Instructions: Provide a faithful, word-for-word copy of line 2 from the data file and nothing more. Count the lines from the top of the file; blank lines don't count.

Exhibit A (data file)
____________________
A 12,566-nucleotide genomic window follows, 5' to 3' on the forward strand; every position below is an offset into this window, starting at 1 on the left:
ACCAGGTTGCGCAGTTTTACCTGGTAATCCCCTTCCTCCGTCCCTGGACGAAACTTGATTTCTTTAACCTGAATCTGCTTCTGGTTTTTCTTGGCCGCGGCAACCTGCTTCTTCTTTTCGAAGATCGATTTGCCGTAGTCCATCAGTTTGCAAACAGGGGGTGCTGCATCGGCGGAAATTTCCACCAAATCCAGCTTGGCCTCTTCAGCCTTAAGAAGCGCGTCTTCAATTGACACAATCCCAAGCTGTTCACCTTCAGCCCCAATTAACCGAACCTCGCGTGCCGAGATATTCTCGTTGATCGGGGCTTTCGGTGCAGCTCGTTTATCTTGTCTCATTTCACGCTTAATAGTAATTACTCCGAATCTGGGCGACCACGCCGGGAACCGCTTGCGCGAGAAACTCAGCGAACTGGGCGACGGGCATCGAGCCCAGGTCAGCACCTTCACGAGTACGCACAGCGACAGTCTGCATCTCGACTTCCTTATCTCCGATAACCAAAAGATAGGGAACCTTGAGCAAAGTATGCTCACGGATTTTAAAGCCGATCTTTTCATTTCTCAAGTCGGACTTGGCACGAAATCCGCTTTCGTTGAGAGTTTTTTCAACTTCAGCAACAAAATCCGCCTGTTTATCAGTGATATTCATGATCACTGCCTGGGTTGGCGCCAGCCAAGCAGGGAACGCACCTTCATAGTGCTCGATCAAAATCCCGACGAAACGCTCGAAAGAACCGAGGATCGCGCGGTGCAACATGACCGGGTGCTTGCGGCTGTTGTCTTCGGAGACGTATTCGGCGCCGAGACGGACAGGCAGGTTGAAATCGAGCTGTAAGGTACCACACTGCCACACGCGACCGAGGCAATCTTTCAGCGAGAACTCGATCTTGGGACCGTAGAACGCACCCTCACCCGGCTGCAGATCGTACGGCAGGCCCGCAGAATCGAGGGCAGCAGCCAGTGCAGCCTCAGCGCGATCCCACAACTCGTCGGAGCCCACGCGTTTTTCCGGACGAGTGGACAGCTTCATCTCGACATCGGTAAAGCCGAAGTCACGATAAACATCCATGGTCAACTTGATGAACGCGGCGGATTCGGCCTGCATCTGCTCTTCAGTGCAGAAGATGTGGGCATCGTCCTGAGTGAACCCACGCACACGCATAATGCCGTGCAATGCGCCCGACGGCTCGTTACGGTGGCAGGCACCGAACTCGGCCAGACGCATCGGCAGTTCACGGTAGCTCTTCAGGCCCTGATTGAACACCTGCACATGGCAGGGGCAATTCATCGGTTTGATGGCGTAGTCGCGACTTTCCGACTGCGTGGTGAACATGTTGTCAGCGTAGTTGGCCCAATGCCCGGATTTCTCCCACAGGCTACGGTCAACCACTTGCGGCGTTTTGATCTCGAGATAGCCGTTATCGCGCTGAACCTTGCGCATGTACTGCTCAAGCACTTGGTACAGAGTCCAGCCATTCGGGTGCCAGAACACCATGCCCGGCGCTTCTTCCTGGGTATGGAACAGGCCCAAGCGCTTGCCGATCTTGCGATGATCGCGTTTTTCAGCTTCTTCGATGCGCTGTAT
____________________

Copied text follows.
ACCAGGTTGCGCAGTTTTACCTGGTAATCCCCTTCCTCCGTCCCTGGACGAAACTTGATTTCTTTAACCTGAATCTGCTTCTGGTTTTTCTTGGCCGCGGCAACCTGCTTCTTCTTTTCGAAGATCGATTTGCCGTAGTCCATCAGTTTGCAAACAGGGGGTGCTGCATCGGCGGAAATTTCCACCAAATCCAGCTTGGCCTCTTCAGCCTTAAGAAGCGCGTCTTCAATTGACACAATCCCAAGCTGTTCACCTTCAGCCCCAATTAACCGAACCTCGCGTGCCGAGATATTCTCGTTGATCGGGGCTTTCGGTGCAGCTCGTTTATCTTGTCTCATTTCACGCTTAATAGTAATTACTCCGAATCTGGGCGACCACGCCGGGAACCGCTTGCGCGAGAAACTCAGCGAACTGGGCGACGGGCATCGAGCCCAGGTCAGCACCTTCACGAGTACGCACAGCGACAGTCTGCATCTCGACTTCCTTATCTCCGATAACCAAAAGATAGGGAACCTTGAGCAAAGTATGCTCACGGATTTTAAAGCCGATCTTTTCATTTCTCAAGTCGGACTTGGCACGAAATCCGCTTTCGTTGAGAGTTTTTTCAACTTCAGCAACAAAATCCGCCTGTTTATCAGTGATATTCATGATCACTGCCTGGGTTGGCGCCAGCCAAGCAGGGAACGCACCTTCATAGTGCTCGATCAAAATCCCGACGAAACGCTCGAAAGAACCGAGGATCGCGCGGTGCAACATGACCGGGTGCTTGCGGCTGTTGTCTTCGGAGACGTATTCGGCGCCGAGACGGACAGGCAGGTTGAAATCGAGCTGTAAGGTACCACACTGCCACACGCGACCGAGGCAATCTTTCAGCGAGAACTCGATCTTGGGACCGTAGAACGCACCCTCACCCGGCTGCAGATCGTACGGCAGGCCCGCAGAATCGAGGGCAGCAGCCAGTGCAGCCTCAGCGCGATCCCACAACTCGTCGGAGCCCACGCGTTTTTCCGGACGAGTGGACAGCTTCATCTCGACATCGGTAAAGCCGAAGTCACGATAAACATCCATGGTCAACTTGATGAACGCGGCGGATTCGGCCTGCATCTGCTCTTCAGTGCAGAAGATGTGGGCATCGTCCTGAGTGAACCCACGCACACGCATAATGCCGTGCAATGCGCCCGACGGCTCGTTACGGTGGCAGGCACCGAACTCGGCCAGACGCATCGGCAGTTCACGGTAGCTCTTCAGGCCCTGATTGAACACCTGCACATGGCAGGGGCAATTCATCGGTTTGATGGCGTAGTCGCGACTTTCCGACTGCGTGGTGAACATGTTGTCAGCGTAGTTGGCCCAATGCCCGGATTTCTCCCACAGGCTACGGTCAACCACTTGCGGCGTTTTGATCTCGAGATAGCCGTTATCGCGCTGAACCTTGCGCATGTACTGCTCAAGCACTTGGTACAGAGTCCAGCCATTCGGGTGCCAGAACACCATGCCCGGCGCTTCTTCCTGGGTATGGAACAGGCCCAAGCGCTTGCCGATCTTGCGATGATCGCGTTTTTCAGCTTCTTCGATGCGCTGTAT